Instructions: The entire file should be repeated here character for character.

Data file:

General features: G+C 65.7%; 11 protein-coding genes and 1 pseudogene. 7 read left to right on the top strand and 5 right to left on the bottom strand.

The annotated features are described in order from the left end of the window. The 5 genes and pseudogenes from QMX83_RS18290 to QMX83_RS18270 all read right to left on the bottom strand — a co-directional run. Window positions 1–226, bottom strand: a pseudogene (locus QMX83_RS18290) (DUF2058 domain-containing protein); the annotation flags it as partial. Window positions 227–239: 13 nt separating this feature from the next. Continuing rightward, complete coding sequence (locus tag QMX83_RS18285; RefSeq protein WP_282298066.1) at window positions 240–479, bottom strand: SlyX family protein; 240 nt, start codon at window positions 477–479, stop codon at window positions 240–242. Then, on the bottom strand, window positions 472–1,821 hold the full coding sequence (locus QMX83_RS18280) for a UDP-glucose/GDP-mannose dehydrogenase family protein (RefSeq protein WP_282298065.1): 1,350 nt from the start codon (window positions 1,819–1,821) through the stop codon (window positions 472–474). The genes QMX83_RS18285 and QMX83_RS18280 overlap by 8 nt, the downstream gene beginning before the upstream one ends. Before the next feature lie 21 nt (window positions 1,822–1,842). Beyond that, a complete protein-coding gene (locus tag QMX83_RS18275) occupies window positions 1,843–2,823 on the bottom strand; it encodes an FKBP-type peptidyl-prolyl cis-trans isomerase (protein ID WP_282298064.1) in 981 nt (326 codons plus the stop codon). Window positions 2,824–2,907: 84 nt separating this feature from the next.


General features: G+C 65.7%; 11 protein-coding genes and 1 pseudogene. 7 read left to right on the top strand and 5 right to left on the bottom strand.

The annotated features are described in order from the left end of the window. The 5 genes and pseudogenes from QMX83_RS18290 to QMX83_RS18270 all read right to left on the bottom strand — a co-directional run. Window positions 1–226, bottom strand: a pseudogene (locus QMX83_RS18290) (DUF2058 domain-containing protein); the annotation flags it as partial. Window positions 227–239: 13 nt separating this feature from the next. Continuing rightward, complete coding sequence (locus tag QMX83_RS18285; RefSeq protein WP_282298066.1) at window positions 240–479, bottom strand: SlyX family protein; 240 nt, start codon at window positions 477–479, stop codon at window positions 240–242. Then, on the bottom strand, window positions 472–1,821 hold the full coding sequence (locus QMX83_RS18280) for a UDP-glucose/GDP-mannose dehydrogenase family protein (RefSeq protein WP_282298065.1): 1,350 nt from the start codon (window positions 1,819–1,821) through the stop codon (window positions 472–474). The genes QMX83_RS18285 and QMX83_RS18280 overlap by 8 nt, the downstream gene beginning before the upstream one ends. Before the next feature lie 21 nt (window positions 1,822–1,842). Beyond that, a complete protein-coding gene (locus tag QMX83_RS18275) occupies window positions 1,843–2,823 on the bottom strand; it encodes an FKBP-type peptidyl-prolyl cis-trans isomerase (protein ID WP_282298064.1) in 981 nt (326 codons plus the stop codon). Window positions 2,824–2,907: 84 nt separating this feature from the next.